Sunday, November 3, 2019

REVIEW: 'Watchmen' - Laurie Blake Arrives in Tulsa to Investigate a Significant Murder in 'She Was Killed by Space Junk'

HBO's Watchmen - Episode 1.03 "She Was Killed by Space Junk"

Following a late-night visit from the senator who authored Masked Policing Legislation in Oklahoma, FBI agent Laurie Blake heads to Tulsa to take over the recent murder investigation. The Lord of the Manor receives a harshly worded letter and responds accordingly.

In 2018, there were 495 scripted shows airing amongst the linear channels and streaming services. The way people are consuming content now is so different than it used to be. It happens according to one's own schedule. As such, there is less necessity to provide ample coverage of each specific episode in any given season from a show. Moreover, it is simply impossible to watch everything. As such, this site is making the move to shorter episodic reviews in order to cover as many shows as possible. With all of that being said, here are my thoughts on the next episode of HBO's Watchmen.

"She Was Killed by Space Junk" was written by Damon Lindelof & Lila Byock and directed by Stephen Williams

At its core, Watchmen is a deconstruction of various familiar storytelling ideas and genres. It takes something that is incredibly popular and successful. It then explores the more uncertain and grim underbelly at the core of the narratives and how they would actually play out in reality. It's fun and escapist to believe that masked vigilantes can swoop in to save the day from monstrous threats. But that also operates under the assumption that such broad definitions of good and evil actually exist in the world. Humanity is so much more complicated than that. History can change in a grand sweeping motion. However, people may fundamentally be trapped within the narrative that no one else will ever truly understand the complex makeup of what motivates them in this world. It's easy to classify people as operating in a certain way. But that comes with a complete disregard of the socioeconomic and historic events that inevitably shaped the world and how this person came to be. Laurie Blake was raised by heroes and conditioned to follow in their footsteps. She is a famous and familiar face to the American public. Now though, she is an agent with the FBI who is steadfast in her belief and execution of the law banning all vigilantes. It's not an acceptance that justice must be taken by a select few. Instead, it's a superiority complex where certain people believe that they inherently know what is right and wrong. They are the ones who should act as the entire system to ensure that their form of justice is dispensed. The FBI and local police come across as the justice system as well. They are the ones who have taken an oath to protect and serve the people of this country. They too run the risk of growing so ingratiated with the belief that they wield this power and they get to decide what happens to whomever stands against them in any given situation. But again, real life is so much more complicated than that. Policing can frequently be a corrupt institution. One where implicit bias tarnishes the perspective of so many. The Seventh Kavalry operate as a fringe group that would rather destroy the entire system because that means they would be in charge once more. It's a mission they are willing to give their lives to. They represent the past. They twist the words of a former hero in order to apply it to their ideology. They have taken hold of the Rorschach image. That man was more complex than the members of the Seventh Kavalry would like to believe. Similarly, Laurie Blake is more than just a person who once used to be a vigilante and had a public relationship with Doctor Manhattan. She has a vital story to tell. It may be one well-informed by the past and the failings of man. But it too questions the notion of who gets to judge what is heroic in the world. She sets up a joke by saying three heroes have died and gone to God for their final assessments. Some of them are aware that they will be damned to Hell. Others try to trick the situation to their benefit. But the one person who has long gone unnoticed and under-appreciated is the one to dispel of the system entirely. Again, it can come across as a grandiose notion that the entire system is failed and has been doomed from the start. And yet, it only works in the first place if everyone agrees to certain core values. Right now, the country is at risk of being torn apart. It's gotten to the point where isolationism may win out in the end because it's easier to see the concerns at home as more pressing than those abroad.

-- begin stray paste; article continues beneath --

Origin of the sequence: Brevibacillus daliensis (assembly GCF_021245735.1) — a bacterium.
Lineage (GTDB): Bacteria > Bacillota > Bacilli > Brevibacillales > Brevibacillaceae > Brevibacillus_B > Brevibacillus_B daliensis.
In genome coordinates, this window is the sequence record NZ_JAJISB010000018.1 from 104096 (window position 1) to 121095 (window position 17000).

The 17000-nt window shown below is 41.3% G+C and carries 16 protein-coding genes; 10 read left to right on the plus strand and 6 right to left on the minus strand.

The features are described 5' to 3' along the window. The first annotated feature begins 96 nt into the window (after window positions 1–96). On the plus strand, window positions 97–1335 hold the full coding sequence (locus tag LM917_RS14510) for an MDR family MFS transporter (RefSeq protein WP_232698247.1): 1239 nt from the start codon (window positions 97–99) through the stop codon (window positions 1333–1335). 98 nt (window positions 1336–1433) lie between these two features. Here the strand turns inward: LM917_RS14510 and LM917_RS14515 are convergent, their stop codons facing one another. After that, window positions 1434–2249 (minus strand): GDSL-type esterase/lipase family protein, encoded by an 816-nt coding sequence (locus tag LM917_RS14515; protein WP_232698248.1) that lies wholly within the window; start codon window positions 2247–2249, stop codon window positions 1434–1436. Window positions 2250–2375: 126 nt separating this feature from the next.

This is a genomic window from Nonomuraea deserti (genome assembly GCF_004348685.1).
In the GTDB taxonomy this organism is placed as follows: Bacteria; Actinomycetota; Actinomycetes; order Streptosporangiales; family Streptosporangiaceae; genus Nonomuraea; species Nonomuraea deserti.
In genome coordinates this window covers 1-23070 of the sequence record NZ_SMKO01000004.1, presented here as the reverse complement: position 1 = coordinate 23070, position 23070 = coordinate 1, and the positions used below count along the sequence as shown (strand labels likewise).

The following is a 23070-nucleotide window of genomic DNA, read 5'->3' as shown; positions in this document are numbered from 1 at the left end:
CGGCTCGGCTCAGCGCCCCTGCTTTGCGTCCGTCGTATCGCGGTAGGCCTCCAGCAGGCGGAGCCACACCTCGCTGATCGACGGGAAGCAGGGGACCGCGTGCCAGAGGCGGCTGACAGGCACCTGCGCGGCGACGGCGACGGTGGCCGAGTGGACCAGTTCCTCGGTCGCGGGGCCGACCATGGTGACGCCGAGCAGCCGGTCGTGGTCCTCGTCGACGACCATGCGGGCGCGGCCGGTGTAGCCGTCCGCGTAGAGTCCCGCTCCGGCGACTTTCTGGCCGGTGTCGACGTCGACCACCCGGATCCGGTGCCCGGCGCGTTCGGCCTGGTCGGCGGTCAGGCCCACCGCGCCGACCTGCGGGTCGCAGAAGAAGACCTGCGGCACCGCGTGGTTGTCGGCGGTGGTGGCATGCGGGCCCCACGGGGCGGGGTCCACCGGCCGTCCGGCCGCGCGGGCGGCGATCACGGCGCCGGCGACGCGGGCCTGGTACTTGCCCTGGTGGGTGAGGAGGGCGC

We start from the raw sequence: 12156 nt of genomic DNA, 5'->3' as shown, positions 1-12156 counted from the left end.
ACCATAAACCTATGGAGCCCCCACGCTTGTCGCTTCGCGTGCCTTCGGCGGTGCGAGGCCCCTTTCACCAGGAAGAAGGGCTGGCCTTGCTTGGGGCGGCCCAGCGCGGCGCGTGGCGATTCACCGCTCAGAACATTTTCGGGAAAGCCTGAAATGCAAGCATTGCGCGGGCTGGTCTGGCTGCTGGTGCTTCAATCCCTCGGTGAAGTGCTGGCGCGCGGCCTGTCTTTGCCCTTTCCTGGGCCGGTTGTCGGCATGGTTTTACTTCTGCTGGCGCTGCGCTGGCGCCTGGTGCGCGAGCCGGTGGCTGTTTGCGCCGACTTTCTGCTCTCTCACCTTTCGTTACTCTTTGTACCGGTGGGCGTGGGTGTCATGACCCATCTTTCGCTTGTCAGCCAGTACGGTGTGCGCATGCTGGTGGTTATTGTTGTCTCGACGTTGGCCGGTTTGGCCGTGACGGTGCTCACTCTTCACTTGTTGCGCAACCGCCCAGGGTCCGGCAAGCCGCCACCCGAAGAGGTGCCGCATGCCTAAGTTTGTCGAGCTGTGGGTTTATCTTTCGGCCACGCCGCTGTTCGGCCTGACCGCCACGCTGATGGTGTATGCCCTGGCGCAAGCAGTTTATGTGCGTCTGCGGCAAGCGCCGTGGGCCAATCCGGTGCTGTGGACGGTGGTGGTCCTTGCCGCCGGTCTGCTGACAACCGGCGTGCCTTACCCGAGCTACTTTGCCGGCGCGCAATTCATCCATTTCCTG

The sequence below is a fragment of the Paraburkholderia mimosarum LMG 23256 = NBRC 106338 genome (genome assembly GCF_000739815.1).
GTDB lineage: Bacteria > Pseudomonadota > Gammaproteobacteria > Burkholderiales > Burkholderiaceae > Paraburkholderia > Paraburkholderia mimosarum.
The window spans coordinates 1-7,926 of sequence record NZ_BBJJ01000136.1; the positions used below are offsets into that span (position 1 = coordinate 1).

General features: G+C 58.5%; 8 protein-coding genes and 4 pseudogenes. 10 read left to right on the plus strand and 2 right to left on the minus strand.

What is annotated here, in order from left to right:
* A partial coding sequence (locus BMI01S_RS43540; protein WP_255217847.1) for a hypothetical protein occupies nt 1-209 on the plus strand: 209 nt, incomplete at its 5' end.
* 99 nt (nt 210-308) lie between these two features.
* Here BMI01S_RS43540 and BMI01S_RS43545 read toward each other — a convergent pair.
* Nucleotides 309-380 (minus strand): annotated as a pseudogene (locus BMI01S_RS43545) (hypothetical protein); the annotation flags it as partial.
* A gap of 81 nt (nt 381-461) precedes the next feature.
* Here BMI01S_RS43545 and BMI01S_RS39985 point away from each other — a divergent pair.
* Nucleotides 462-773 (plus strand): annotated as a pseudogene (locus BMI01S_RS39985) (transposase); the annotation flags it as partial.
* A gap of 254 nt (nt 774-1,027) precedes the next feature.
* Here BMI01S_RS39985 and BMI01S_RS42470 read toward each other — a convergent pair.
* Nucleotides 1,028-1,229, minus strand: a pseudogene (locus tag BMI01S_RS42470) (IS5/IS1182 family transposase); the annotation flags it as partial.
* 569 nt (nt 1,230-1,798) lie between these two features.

The situation in Tulsa is defined by racial animosity. That is a huge motivation that touches the lives of many. That has been the way into this series and its stories. However, Laurie is right to question if the local police are too distracted by the sinister history of the Seventh Kavalry to look into other possible suspects. In fact, the Tulsa police department may be completely incompetent because they failed to notice the wheelchair marks on the ground where Judd's body was discover - which Laurie and Agent Petey are able to notice several days after the fact. Heroism is making the split second decisions to decide who lives and who dies. But that is wrapped up in complicated morality. Laurie may have put more lives in danger simply because she assumed the Seventh Kavalry member was lying when he said his bomb was attached to his heartbeat. Angela's quick actions save the day too even though they destroy Judd's body. She would rather just remember her friend as he is being buried in peace. And yet, he may not deserve peace just yet. He is a man plagued with mysteries. Laurie can't just abide the cover-up of the facts. She clashes with the local police because she views this city as a corrosion of what her task force is working on. She sees no difference between a masked vigilante and a masked police officer. It's such a complicated narrative. One that pits Jean Smart and Regina King against each other in such a marvelous showdown. Both of whom should immediately be seen as awards frontrunners next year. It a showdown of intellects. One where they both feel powerful and threatening. One where they both feel in control. They don't have to surrender anything to each other just yet. The mystery is still just getting started. They feel like they personally are the ones best equipped to get to the truth of what is happening in Tulsa. All of this may be a complete illusion though. A gambit to deceive those who are completely susceptible to such suggestions. The world believes Adrian Veidt is dead. Instead, he's making moves elsewhere in the hopes of achieving some brand new goal. Laurie wants answers as to what happened in Tulsa. Angela wants that as well. But it may ultimately come down to who is the most willing to address the very serious issues at the heart of the world. That confrontation may not ultimately change anything. Laurie keeps calling Doctor Manhattan never knowing if he is actually listening to her messages. She may get confirmation with a car falling out of the sky. And yet, that too showcases how some people are foolish to believe they have control over anything. Laurie operates with power. But it's just as significant to see her let out a laugh over how crazy the universe can be. That too showcases how powerless and small the concerns of man can be even though that has shaped so much of history.